• Do not Q (Tumble) towards your enemies, especially during a clash
  • Save a Tumble for getting out of the way and to reposition yourself during a clash.
  • You can Tumble out of Jarvan IV’s ultimate.

6. Gnar, the Missing Link


Gnar doesn’t look like it, but he’s a Fighter/Tank. That’s because he transforms into a scary monster once he gets his Rage Bar full. And therein lies the difficulty. When you’re an adorable bundle of orange fluffiness, you are squishy as hell. And though you’re huge when you transform, it doesn’t last forever. You only have a small window (15 seconds) to be a big, beefy monster who hits like a truck before you shrink again. And after that, you have to stay alive for 15 seconds before you can build up Rage again to be able to transform.


  • Manage the Rage you’re building. Constantly attacking will build it faster, but will also send visible signs to your opponent when you’re about to transform, so they’ll back off.
  • Jump in the fight just when you’re about to transform so that you can take your opponents by surprise.
  • Time your ultimate. You can only use it when you’re Mega Gnar, and remember it only stuns when your enemies hit a wall.

7. Kalista, the Spear of Vengeance


Kalista rose in popularity among those in the professional scene when she was released since her passive basically allows her to be extremely hard to kill because of her slipperiness. Recently, she’s been nerfed, so it’ll take a little more skill and practice to be able to spear people to death. Her passive makes it a little difficult for beginners to learn her, as she can’t cancel her auto attack animations, and her ultimate requires some coordination between teammates to be used effectively.


  • Learn the ins and outs of her passive by clicking to move to another place just as you’re winding up for an auto attack or her Q (Pierce).
  • Communicate with the Champion you made your bound ally on when to use your ultimate. It could be a powerful initiation tool when used properly.
  • Gauge how much damage you’re going deal with E (Rend) by looking at how many spears are lodged into your opponent and how much health they have left.
  • You can use her W (Sentinel) to patrol objectives (like Dragon) and other dark parts of the map.

8. Twisted Fate, the Card Master


Twisted Fate is the Champion that’s going to teach you how to micromanage and how to look at the map, and that proves to be a difficult task for beginners. His W (Pick a Card) gives you three different cards with different effects, and learning when to lock on to a type of card and using it is quite a task (mostly because you have to memorize their order and then you have to time hitting W again to lock in your chosen card). His ultimate makes him a good ganker, since he can teleport to far areas of the map to aid his teammates, but before that you need to learn to prep the right card and where to gank (many players will tell you tales of TF’s using their ultimate then using the Blue Card instead of the Gold Card on the opponent).


  • Practice glancing at the map every few seconds after you hit Level 6 so you can see where you can set up for a gank.
  • Watch either the top of TF’s head or your HUD to keep track of the colors of the cards when you press W. But also don’t stand still while you’re doing this and don’t take too long picking a card.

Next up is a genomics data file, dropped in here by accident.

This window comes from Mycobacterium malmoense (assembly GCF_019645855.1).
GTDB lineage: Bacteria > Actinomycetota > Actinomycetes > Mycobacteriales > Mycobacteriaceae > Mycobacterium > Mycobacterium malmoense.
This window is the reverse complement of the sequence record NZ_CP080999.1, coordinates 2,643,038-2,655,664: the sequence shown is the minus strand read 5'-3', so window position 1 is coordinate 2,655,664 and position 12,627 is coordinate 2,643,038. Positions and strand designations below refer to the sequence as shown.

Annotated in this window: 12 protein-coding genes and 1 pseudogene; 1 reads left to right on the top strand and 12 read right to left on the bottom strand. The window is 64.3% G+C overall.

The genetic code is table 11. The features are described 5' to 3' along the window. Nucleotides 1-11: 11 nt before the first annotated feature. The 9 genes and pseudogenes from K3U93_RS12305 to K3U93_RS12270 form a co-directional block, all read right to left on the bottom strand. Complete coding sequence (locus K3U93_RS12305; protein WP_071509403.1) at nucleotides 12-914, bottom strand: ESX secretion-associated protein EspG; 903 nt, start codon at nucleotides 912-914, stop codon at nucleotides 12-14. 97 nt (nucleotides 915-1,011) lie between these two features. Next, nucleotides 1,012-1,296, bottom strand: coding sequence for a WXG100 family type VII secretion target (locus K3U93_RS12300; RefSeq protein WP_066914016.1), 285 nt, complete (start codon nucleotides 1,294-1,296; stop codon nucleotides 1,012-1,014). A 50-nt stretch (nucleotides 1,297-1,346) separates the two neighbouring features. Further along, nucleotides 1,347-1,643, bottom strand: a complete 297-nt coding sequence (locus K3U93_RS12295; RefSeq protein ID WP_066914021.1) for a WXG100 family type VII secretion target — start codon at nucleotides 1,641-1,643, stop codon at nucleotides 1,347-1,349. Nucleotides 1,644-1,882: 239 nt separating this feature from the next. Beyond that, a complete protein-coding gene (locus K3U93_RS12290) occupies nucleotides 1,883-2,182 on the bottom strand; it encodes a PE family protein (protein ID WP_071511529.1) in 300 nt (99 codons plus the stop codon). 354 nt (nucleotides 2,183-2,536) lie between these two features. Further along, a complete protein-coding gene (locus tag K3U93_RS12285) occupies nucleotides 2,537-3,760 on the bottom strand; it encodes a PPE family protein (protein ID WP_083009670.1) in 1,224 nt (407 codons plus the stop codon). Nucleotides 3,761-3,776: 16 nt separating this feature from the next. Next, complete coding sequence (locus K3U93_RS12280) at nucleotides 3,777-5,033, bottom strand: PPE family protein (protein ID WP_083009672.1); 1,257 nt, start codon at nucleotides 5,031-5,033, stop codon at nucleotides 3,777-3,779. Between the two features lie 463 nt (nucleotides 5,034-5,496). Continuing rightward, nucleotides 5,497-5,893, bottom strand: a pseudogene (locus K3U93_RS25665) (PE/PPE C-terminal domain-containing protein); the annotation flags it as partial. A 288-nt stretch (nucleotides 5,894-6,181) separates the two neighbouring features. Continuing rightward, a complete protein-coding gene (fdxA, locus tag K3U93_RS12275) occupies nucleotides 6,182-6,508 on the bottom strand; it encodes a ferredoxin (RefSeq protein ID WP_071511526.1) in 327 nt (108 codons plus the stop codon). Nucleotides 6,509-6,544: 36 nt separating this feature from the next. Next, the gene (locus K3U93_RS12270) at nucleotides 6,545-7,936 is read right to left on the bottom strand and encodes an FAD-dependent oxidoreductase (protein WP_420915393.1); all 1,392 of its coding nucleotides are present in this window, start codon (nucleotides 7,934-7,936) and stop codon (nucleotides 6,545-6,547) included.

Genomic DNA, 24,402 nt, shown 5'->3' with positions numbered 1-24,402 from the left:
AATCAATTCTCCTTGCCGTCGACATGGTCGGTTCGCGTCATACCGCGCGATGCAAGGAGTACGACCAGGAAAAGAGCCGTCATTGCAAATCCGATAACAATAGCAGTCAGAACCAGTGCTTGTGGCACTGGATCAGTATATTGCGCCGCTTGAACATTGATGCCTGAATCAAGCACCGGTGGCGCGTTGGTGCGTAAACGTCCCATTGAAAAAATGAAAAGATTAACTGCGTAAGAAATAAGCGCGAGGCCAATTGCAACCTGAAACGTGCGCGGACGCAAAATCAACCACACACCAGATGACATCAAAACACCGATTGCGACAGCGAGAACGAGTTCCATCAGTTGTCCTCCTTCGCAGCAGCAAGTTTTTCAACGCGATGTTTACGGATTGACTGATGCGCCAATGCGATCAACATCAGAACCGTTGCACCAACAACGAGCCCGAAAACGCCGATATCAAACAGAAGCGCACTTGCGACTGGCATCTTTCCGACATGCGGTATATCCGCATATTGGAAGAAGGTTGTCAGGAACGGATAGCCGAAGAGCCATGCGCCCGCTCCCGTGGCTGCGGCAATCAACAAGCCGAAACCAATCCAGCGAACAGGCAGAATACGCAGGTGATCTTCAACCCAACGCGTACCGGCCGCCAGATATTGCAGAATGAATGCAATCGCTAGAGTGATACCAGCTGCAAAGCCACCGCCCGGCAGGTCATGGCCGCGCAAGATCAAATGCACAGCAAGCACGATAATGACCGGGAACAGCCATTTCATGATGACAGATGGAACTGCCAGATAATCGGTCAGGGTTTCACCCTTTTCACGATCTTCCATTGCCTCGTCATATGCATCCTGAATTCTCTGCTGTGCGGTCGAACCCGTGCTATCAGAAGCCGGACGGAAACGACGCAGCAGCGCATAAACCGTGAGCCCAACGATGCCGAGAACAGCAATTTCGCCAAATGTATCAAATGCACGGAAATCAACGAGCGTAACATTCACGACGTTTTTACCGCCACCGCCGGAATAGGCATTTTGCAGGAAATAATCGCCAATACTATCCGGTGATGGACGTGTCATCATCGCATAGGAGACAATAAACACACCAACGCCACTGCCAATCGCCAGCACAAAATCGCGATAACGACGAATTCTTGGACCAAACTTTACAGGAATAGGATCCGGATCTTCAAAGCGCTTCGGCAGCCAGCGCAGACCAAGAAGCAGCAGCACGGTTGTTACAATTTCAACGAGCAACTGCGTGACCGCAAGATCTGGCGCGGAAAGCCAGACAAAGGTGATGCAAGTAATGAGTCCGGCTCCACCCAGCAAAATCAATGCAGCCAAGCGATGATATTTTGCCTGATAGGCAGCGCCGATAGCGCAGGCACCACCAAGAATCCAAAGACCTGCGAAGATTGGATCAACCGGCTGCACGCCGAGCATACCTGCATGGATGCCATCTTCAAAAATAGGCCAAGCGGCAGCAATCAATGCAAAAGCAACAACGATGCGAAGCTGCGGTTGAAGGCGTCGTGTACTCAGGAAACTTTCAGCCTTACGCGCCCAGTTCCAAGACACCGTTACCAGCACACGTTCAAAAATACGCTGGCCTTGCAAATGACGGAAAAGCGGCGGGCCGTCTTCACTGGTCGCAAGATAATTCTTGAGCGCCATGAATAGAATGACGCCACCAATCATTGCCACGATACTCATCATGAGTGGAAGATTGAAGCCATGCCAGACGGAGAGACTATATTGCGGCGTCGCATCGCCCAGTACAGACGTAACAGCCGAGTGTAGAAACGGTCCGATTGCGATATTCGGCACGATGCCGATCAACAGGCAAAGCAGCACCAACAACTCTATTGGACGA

• Remember: Red = Slow and AoE damage, Blue = mana, Gold = Stun. You’d want to use the Gold Card when you cast your ultimate.

9. Anivia, the Cryophoenix


Her Q (Flash Frost), which happens to be a stun when it hits, is a slow moving projectile. She’s extremely squishy, and positioning her W (Crystallize) can be tricky. Her ultimate (Glacial Storm) also drains your mana fairly quickly. But don’t underestimate this bird. Her sustained damage with her ultimate, coupled with the sudden burst of her E (Frostbite), makes her a powerful Mage that is difficult to kill (her passive turns her back into an egg that, if it survives for a few seconds, will revive her).


  • You can pop your Q early by pressing Q again as it travels.
  • You can use W to trap enemies or to cut off those trying to chase you
  • Keep track of your mana when you cast your ultimate as it’ll drain quick if you leave it unchecked.

10. Yasuo, the Unforgiven


Many nerfs since his release have not been forgiving to our resident ronin (see what I did there?). And while he still has the capacity to make entire teams cry when he gets rolling, Yasuo now needs a little more practice and knowledge of who you’re up against before you can go crazy on him. Knowing when to go in and out, when to use your ultimate or just hang back, and when you’re overusing your E (Sweeping Blade), those are some of the things you have to consider when you’re playing him. Also, when there are no teammates of yours with a knock-up, you’re pretty much going to have a hard time as yours is kind of hard to hit (and you have to cast Q twice before you actually get a tornado).


  • You can use E on enemy minions to close the gap between you and your opponent and also to escape when you’re done harassing your opponent.
  • Timing your W (Wind Wall) right can save you and your teammates from taking large amounts of damage.
  • You don’t always have to ult when an enemy gets knocked up. Gauge to see if that enemy has teammates to help or whether or not you have back up. Also, don’t ult the Tanks. Go for the carries.

If ever you do want to try your hand at any of the Champions listed here, don’t let their difficulty get you down! Mastering a Champion takes time and several games before you start having a feel of them, so don’t be afraid of failing a few times before you get it right. These may take longer than others, but trust me, they’re well worth the effort.